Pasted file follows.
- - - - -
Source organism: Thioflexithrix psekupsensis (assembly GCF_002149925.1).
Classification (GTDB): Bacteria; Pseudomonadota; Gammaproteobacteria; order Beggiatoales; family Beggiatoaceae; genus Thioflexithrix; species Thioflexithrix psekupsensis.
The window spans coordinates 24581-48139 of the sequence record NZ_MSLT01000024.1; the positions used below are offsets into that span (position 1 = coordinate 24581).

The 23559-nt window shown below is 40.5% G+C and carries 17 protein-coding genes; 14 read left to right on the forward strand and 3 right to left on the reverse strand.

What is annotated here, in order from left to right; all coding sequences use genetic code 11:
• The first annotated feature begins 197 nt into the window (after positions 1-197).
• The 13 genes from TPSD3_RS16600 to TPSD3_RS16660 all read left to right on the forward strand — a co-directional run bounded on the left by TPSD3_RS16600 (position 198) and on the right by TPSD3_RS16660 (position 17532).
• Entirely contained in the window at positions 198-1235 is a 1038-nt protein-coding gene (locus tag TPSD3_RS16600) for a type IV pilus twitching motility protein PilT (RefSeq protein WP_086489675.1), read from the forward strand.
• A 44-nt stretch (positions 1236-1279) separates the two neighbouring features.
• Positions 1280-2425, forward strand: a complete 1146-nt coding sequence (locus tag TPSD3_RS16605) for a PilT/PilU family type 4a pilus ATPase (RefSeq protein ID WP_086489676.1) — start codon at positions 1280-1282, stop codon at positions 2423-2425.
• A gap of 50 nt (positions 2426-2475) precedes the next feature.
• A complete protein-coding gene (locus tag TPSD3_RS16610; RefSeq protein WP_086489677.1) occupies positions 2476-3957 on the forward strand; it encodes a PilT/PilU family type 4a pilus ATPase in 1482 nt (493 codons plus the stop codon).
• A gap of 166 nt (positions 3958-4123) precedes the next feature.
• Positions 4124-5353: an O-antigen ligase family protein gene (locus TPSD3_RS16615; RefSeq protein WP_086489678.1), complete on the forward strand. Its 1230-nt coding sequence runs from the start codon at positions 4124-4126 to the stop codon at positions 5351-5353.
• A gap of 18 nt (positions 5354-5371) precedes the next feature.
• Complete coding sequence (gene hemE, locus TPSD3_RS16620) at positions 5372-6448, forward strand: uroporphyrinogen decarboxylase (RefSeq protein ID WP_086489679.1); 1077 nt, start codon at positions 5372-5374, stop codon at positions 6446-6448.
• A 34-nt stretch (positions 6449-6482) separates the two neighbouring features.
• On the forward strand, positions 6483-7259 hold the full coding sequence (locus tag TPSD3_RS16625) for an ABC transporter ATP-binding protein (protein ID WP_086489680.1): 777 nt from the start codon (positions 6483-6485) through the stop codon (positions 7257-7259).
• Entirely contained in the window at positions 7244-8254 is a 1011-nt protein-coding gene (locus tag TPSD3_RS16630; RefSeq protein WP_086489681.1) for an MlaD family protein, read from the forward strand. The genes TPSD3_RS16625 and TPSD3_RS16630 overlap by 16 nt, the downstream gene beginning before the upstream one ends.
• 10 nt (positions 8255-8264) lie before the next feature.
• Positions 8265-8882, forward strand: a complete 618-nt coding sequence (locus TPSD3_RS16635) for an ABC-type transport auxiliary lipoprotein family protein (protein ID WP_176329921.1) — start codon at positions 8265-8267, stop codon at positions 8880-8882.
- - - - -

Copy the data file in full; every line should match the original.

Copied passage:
Source organism: Thioflexithrix psekupsensis (assembly GCF_002149925.1).
Classification (GTDB): Bacteria; Pseudomonadota; Gammaproteobacteria; order Beggiatoales; family Beggiatoaceae; genus Thioflexithrix; species Thioflexithrix psekupsensis.
The window spans coordinates 24581-48139 of the sequence record NZ_MSLT01000024.1; the positions used below are offsets into that span (position 1 = coordinate 24581).

The 23559-nt window shown below is 40.5% G+C and carries 17 protein-coding genes; 14 read left to right on the forward strand and 3 right to left on the reverse strand.

What is annotated here, in order from left to right; all coding sequences use genetic code 11:
• The first annotated feature begins 197 nt into the window (after positions 1-197).
• The 13 genes from TPSD3_RS16600 to TPSD3_RS16660 all read left to right on the forward strand — a co-directional run bounded on the left by TPSD3_RS16600 (position 198) and on the right by TPSD3_RS16660 (position 17532).
• Entirely contained in the window at positions 198-1235 is a 1038-nt protein-coding gene (locus tag TPSD3_RS16600) for a type IV pilus twitching motility protein PilT (RefSeq protein WP_086489675.1), read from the forward strand.
• A 44-nt stretch (positions 1236-1279) separates the two neighbouring features.
• Positions 1280-2425, forward strand: a complete 1146-nt coding sequence (locus tag TPSD3_RS16605) for a PilT/PilU family type 4a pilus ATPase (RefSeq protein ID WP_086489676.1) — start codon at positions 1280-1282, stop codon at positions 2423-2425.
• A gap of 50 nt (positions 2426-2475) precedes the next feature.
• A complete protein-coding gene (locus tag TPSD3_RS16610; RefSeq protein WP_086489677.1) occupies positions 2476-3957 on the forward strand; it encodes a PilT/PilU family type 4a pilus ATPase in 1482 nt (493 codons plus the stop codon).
• A gap of 166 nt (positions 3958-4123) precedes the next feature.
• Positions 4124-5353: an O-antigen ligase family protein gene (locus TPSD3_RS16615; RefSeq protein WP_086489678.1), complete on the forward strand. Its 1230-nt coding sequence runs from the start codon at positions 4124-4126 to the stop codon at positions 5351-5353.
• A gap of 18 nt (positions 5354-5371) precedes the next feature.
• Complete coding sequence (gene hemE, locus TPSD3_RS16620) at positions 5372-6448, forward strand: uroporphyrinogen decarboxylase (RefSeq protein ID WP_086489679.1); 1077 nt, start codon at positions 5372-5374, stop codon at positions 6446-6448.
• A 34-nt stretch (positions 6449-6482) separates the two neighbouring features.
• On the forward strand, positions 6483-7259 hold the full coding sequence (locus tag TPSD3_RS16625) for an ABC transporter ATP-binding protein (protein ID WP_086489680.1): 777 nt from the start codon (positions 6483-6485) through the stop codon (positions 7257-7259).
• Entirely contained in the window at positions 7244-8254 is a 1011-nt protein-coding gene (locus tag TPSD3_RS16630; RefSeq protein WP_086489681.1) for an MlaD family protein, read from the forward strand. The genes TPSD3_RS16625 and TPSD3_RS16630 overlap by 16 nt, the downstream gene beginning before the upstream one ends.
• 10 nt (positions 8255-8264) lie before the next feature.
• Positions 8265-8882, forward strand: a complete 618-nt coding sequence (locus TPSD3_RS16635) for an ABC-type transport auxiliary lipoprotein family protein (protein ID WP_176329921.1) — start codon at positions 8265-8267, stop codon at positions 8880-8882.